<font face="Comic Sans MS">A quick off-subject question for those non-US loungers... Do mortgages and auto loans work the same in your world as they do here in the US? In the US, it is very common to finance a home for 30 years and if you take the entire 30 years to pay off the mortgage, you would end up paying triple the original cost of the home!!! And is it common to finance a vehicle for 60 to 84 months? Seems like I've never had a car that lasted as long as the payments did... Just curious if it's the same elsewhere...</font face=comic>

    <img src=/S/cheers.gif border=0 alt=cheers width=30 height=16>
    - Ricky

  7. #7
    Platinum Lounger
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    Re: Loan / Amort Calculator

    From what I know of loans in <img src=/S/flags/Australia.gif border=0 alt=Australia width=30 height=18> they all work in much tha same way. There are penalties if you decide to pay off the loan in less than the agreed time; although some lenders try to compete by allowing (some) sort of concession scale on said penalties.

    The first home loan I had I was able to borrow the minimum to qualify for the government first home buyers grant, then pay it all of in a year (also the government minimum to qualify). This may have had something to do with the bank manager frequenting the same local pub as me <img src=/S/evilgrin.gif border=0 alt=evilgrin width=15 height=15>. This was the exception rather than the norm, even 2 or 3 decades ago. Now it's all tied up tightly with corporate knots, and I don't think that kind of "discretionary" flexibility exists anymore with the banks.

    Alan

  8. #8
    5 Star Lounger
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    Re: Loan / Amort Calculator

    Hi Ricky,

    Regarding your "quick off-subject" question... in Canada, mortgage loans are typically amortized over a 25 year period (shorter amort periods are available) with initial terms ranging from 6 months to 7 years and various rates depending on the term selected. At the end of the term, another term can be selected with the then going rates for the remaining amortization period. All the variables would be hard to explain in a single e-mail. Here's the link for one Canadian bank's Royal Bank of Canada mortgage page. A review of that site might give you an inkling into the "Canadian" approach to mortgages.

    Car loans are typically for a maximum period of 60 months, and again the borrower has a wide selection of shorter terms. Here's the Royal Bank Personal Loan site.

    If one wants to "early-retire" a mortgage loan then there are usually penalties applied. These penalties are referred to as LIC (Lost Interest Compensation) charges. and can be either 3 months interest cost or the difference in interest at the documented loan rate and the current loan rate. I do have a spreadsheet for calculating LIC charges if you are interested. Regarding personal loans, such as a car loan, these do not usually attract LIC if paid earlier than the agreed to date.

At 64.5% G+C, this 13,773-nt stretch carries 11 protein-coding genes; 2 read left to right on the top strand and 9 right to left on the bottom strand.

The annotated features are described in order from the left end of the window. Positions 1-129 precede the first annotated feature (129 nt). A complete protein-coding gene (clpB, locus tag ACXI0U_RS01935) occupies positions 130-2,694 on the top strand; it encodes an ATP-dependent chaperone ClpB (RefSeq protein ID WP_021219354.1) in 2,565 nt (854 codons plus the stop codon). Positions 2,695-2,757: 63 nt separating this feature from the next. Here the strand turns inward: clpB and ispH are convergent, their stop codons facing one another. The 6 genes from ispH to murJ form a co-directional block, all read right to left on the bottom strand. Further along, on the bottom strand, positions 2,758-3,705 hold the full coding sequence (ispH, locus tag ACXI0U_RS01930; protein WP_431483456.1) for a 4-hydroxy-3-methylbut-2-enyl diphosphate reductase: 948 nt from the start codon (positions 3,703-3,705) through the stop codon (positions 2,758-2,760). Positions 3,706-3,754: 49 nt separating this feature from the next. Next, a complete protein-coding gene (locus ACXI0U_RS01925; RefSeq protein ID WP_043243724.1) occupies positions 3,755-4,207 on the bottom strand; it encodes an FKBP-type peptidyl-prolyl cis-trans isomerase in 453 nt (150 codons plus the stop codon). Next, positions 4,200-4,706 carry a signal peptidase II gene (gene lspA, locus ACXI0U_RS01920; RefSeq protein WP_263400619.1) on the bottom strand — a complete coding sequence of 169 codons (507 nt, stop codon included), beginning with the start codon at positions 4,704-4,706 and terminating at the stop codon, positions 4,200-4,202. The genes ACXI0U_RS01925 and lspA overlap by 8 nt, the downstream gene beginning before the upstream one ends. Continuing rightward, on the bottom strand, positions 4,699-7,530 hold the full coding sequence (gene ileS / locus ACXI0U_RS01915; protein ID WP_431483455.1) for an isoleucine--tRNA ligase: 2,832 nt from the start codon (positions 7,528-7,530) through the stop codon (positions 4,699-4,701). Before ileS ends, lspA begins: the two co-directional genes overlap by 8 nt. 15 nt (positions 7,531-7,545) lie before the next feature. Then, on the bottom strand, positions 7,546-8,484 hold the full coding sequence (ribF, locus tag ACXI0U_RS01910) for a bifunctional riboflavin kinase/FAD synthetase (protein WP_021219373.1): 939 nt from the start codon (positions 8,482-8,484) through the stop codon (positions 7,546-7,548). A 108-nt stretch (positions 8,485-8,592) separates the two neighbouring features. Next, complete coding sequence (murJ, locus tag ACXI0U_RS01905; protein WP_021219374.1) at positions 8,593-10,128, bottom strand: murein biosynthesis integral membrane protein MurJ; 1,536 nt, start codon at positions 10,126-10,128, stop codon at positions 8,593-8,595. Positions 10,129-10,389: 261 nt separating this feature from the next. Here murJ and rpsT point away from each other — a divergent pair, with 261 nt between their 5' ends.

Hope this helps.

    Cheers, Bob
    Regards,
    Bob

  9. #9
    5 Star Lounger
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    Re: Loan / Amort Calculator

    In <img src=/S/flags/Switzerland.gif border=0 alt=Switzerland width=18 height=18> personal loans are still fairly uncommon. Even credit cards aren't used that much. They seem to have this strange philosophy that if you don't have the money you can't afford it. When I first signed up for a credit card here, they made it conditional on them deducting my entire balance due automatically from my bank account each (and every month). That was 18 years ago but just last month I got a letter from them saying that "if I wanted to" they would allow me to carry a balance from month to month (subject to the usual usary interest rate of 8 1/2% (savings accounts pay 0.25%)). I declined their kind offer, but did recycle the paper it was written on.

    When we bought our home we had to come up with a minimum of 20% down payment. Housing costs here are high and that downpayment was more than I would have paid for an equivalent home in Vancouver! With a bit of help from the inlaws and a second mortgage at the bank where my wife works we came up with the 20% and financed the remainder over 50 years. i.e. 2% amortisation per year. Although it was for 50 years we first locked in the interst rate for only 3 years, subsequently 4 and this time around 5 years at 2 5/8% interest. We have upped the capital repayment as well. So each quarter (not monthly or daily) we get a statement reducing the outstanding by the agreed amount and interest of 2 5/8ths of the outstanding amount at the end of the quarter. At the end of this last 5 year term we have decided (probably) to stop repaying the capital (and use that money to make money elsewhere) and just pay the interest. For tax reasons this will make sense giving us the maximum writeoff of the mortgage and minimising taxes on our fortune.

    When my brother, still in Canada, tells me of his 'daily interest mortgage' I cringe - but his interest rate is still higher ...

    So any Loan / Amort Calculator for Switzerland would need to account for the quarterly payments etc. Something you don't see very often!

  10. #10
    Silver Lounger
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    Re: Loan / Amort Calculator

    Wow! A 50 year mortgage! <img src=/S/drop.gif border=0 alt=drop width=23 height=23>